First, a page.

Cal, Stokes, Springs and I went to supper and a show to-night. Dismal failure. This has been our first day of real work. I believe the course will be easy as we’ve had it all once except the Vickers machine gun and rotary motors. Both of these are used extensively by the Royal Flying Corps.
I hear that the Germans have the goods in airplanes and A. A. guns. I guess it’s the North and South over again. Of course, no one doubts our winning out in the end but it will be a long hard fight and few of us will be left to enjoy the fruits of our victory. I surely am lucky not to be in the trenches. Some, in fact, most of the cadets have been out and they say it’s hell. “Only we young chaps can stand it,” they say. Most of these English cadets are kids and the instructors themselves wouldn’t average over twenty-two. Our machine gun instructor has a bullet hole thru the flap of his ear. He says he’s going to get one in the other ear so he can wear earrings.
Something queer went on this evening. The Painted Lady, as we call the camouflaged cruiser that is escorting us, turned around and circled behind us and fired a few shots. We don’t know what she was firing at. She sure is a queer-looking boat. She’s painted all different colours in lines and squares and you can’t tell which way she is going or what she is until you get close to her. Another boat in our convoy is painted the colour of the ocean and then has a smaller ship painted over it going the other way. From any distance it is very deceptive. Another ship has the same arrangement except the deception is in the angle of her course.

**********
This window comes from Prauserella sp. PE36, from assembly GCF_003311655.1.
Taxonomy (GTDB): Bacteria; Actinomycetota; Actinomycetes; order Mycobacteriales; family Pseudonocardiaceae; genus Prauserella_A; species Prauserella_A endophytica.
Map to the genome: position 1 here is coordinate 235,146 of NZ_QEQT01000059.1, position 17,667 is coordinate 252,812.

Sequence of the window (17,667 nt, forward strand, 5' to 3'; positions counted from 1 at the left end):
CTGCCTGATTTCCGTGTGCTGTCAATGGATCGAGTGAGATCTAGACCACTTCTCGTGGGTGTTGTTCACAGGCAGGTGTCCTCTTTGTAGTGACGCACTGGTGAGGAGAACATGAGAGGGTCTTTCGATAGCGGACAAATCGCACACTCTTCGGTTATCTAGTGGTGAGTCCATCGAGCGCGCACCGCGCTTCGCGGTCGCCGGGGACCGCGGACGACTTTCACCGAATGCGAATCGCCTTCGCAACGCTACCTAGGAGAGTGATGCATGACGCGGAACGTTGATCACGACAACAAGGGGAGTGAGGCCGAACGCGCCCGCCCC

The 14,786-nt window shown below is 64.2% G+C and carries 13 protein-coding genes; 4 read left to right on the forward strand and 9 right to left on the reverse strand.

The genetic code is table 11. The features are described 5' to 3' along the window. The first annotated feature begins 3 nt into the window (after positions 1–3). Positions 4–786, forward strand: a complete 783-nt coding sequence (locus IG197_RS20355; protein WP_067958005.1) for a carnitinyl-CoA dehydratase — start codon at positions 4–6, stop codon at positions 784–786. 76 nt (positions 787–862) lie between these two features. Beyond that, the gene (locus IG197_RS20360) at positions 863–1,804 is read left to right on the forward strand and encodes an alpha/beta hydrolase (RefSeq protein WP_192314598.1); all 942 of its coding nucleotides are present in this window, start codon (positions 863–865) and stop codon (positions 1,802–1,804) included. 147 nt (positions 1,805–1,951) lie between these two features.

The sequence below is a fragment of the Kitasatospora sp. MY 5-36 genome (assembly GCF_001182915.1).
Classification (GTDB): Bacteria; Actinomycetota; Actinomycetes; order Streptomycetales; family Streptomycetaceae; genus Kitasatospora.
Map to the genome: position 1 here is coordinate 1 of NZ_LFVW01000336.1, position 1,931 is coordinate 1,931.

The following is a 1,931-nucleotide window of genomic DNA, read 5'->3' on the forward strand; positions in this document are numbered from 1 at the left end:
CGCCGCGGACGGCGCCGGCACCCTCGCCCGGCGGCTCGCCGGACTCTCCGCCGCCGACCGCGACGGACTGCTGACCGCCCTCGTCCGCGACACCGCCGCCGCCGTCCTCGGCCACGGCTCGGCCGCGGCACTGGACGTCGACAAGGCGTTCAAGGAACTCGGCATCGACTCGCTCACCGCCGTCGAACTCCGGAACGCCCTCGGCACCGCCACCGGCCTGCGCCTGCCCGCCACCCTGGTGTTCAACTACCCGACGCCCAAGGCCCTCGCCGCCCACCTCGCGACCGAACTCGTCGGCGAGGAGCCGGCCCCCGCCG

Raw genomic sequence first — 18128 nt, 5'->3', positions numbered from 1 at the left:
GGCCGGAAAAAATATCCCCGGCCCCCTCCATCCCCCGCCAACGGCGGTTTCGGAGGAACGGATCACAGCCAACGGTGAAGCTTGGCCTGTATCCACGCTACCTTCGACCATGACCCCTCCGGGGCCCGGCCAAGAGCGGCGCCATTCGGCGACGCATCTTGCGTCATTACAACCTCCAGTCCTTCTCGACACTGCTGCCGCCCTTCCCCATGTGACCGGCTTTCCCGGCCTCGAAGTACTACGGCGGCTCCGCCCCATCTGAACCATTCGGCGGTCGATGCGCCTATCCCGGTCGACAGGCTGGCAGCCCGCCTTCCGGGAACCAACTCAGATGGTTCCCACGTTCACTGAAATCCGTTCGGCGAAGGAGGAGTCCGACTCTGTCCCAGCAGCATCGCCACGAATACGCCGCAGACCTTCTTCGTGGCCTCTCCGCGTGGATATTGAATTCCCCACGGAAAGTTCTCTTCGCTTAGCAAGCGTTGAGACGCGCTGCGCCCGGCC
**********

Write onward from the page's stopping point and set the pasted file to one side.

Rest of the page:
We went below, Cal and I, to hear the Steerage Quartet, as they call themselves. Enlisted men they are and natural born entertainers. One boy sang “I ain’t got nobody” wonderfully well. Spalding played one of his own compositions for us. One day at Mineola, Springs was looking about as usual for some kitchen police. He put the first six men to work peeling potatoes. While they were manicuring the spuds he checked up their service records. One … Read the rest
Aboard R. M. S. Carmania in the harbour of Halifax.
Well, here I am aboard ship and three days out of New York, waiting for a convoy at Halifax. This seems to be a fitting place to start a diary. I am leaving my continent as well as my country and am going forth in search of adventure, which I hope to find in Italy, for that is where we are headed. We are a hundred and fifty aviators in embryo commanded by Major MacDill, who is an officer and a gentleman in fact as well as by Act of Congress. We are travelling first class, thanks to him, tho we are really only privates, and every infantry officer on board hates our guts because we have the same privileges they do. Capt. Swan, an old Philippine soldier, is supply officer.
This morning when we steamed into harbour, which is a wonderful place, we found five or six transports already here. The soldiers on them, all that could, got into the boats and came over to see us. They rowed around and around our boat and cheered and sang. They were from New Zealand and a fine … Read the rest